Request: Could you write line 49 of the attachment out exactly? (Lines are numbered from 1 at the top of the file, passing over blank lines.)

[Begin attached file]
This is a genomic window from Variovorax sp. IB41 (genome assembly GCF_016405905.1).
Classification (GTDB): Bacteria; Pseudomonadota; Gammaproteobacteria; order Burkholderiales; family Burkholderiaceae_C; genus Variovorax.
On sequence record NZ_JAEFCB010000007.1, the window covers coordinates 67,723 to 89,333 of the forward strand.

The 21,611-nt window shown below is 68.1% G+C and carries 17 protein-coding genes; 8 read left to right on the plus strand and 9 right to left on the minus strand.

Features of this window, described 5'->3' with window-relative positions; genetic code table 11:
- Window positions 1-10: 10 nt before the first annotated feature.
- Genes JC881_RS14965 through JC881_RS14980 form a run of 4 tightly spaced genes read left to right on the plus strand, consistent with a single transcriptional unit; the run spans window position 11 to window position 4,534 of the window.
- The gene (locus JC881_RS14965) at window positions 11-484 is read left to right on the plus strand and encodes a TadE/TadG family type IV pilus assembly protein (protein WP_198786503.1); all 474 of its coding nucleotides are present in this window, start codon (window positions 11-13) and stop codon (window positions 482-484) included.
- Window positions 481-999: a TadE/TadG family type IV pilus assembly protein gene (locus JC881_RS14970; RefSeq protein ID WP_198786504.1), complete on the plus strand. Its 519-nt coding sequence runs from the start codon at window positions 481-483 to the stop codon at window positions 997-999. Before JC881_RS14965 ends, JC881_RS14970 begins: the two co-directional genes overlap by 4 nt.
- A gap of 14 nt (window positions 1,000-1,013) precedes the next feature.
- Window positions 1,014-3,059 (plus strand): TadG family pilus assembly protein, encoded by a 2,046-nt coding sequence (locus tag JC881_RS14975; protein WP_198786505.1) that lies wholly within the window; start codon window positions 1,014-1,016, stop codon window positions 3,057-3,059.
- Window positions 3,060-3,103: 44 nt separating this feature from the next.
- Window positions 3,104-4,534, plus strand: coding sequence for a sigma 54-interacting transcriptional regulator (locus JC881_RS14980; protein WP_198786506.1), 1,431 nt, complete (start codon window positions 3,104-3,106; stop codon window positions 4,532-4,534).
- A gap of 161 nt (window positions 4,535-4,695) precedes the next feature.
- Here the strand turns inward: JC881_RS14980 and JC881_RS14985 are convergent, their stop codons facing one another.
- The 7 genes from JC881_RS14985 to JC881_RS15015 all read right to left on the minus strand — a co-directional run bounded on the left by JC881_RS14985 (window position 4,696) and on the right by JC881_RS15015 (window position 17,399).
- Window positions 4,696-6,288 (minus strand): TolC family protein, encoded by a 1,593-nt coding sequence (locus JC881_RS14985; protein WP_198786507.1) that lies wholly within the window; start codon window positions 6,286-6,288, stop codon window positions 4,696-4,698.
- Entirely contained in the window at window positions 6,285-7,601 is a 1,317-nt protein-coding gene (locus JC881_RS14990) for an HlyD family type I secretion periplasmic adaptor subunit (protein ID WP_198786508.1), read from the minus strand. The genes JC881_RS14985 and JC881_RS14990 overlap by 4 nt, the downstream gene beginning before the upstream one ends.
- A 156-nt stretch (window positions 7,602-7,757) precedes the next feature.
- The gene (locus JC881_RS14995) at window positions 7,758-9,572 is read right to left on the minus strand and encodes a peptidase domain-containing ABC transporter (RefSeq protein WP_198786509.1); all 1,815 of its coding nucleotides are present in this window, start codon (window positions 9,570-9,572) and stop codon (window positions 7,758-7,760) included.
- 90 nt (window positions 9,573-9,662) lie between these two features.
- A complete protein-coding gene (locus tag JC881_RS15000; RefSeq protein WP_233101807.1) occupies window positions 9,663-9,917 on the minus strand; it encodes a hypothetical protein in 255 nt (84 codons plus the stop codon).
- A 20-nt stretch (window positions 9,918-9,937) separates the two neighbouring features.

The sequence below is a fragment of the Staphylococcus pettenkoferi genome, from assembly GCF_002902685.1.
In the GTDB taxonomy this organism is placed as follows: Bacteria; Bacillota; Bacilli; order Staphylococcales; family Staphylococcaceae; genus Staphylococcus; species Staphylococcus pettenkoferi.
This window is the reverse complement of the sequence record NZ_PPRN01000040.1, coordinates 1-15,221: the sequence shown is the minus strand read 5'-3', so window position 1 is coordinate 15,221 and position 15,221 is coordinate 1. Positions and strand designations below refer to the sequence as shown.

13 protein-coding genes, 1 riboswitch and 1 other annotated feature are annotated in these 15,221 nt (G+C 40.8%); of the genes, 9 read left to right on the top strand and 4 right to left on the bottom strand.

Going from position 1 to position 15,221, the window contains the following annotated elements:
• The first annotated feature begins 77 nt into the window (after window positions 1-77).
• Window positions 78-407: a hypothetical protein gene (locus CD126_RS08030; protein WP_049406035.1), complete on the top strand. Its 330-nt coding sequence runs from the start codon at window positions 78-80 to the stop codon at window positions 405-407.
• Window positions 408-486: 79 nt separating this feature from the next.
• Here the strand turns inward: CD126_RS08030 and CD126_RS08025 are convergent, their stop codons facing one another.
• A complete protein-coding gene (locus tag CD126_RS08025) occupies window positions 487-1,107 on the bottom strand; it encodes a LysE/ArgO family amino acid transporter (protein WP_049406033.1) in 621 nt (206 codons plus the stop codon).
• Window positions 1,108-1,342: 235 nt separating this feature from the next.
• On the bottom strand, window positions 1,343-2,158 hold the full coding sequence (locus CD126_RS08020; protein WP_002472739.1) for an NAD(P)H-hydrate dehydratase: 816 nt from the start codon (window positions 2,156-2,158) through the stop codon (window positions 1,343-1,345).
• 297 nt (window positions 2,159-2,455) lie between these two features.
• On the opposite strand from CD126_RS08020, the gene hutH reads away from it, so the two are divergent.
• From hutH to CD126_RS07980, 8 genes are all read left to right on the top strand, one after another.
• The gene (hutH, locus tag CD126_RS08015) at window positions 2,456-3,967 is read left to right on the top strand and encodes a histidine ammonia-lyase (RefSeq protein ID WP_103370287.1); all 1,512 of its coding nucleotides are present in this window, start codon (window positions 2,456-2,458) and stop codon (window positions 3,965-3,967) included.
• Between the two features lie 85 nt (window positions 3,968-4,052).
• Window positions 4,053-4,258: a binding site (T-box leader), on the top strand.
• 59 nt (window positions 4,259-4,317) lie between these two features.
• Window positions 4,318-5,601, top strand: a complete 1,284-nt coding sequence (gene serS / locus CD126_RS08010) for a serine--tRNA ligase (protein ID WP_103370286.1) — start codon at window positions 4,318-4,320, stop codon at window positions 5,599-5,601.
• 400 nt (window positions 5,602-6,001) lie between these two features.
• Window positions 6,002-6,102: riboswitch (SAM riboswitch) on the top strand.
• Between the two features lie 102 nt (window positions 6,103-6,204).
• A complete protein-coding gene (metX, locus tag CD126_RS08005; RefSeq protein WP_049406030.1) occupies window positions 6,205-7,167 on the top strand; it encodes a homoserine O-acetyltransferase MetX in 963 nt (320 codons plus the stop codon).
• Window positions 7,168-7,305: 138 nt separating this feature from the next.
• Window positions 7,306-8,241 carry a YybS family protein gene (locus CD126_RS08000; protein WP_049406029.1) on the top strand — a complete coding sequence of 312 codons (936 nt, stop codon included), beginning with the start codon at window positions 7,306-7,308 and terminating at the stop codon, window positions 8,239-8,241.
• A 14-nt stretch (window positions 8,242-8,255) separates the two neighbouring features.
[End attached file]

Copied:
• Window positions 7,306-8,241 carry a YybS family protein gene (locus CD126_RS08000; protein WP_049406029.1) on the top strand — a complete coding sequence of 312 codons (936 nt, stop codon included), beginning with the start codon at window positions 7,306-7,308 and terminating at the stop codon, window positions 8,239-8,241.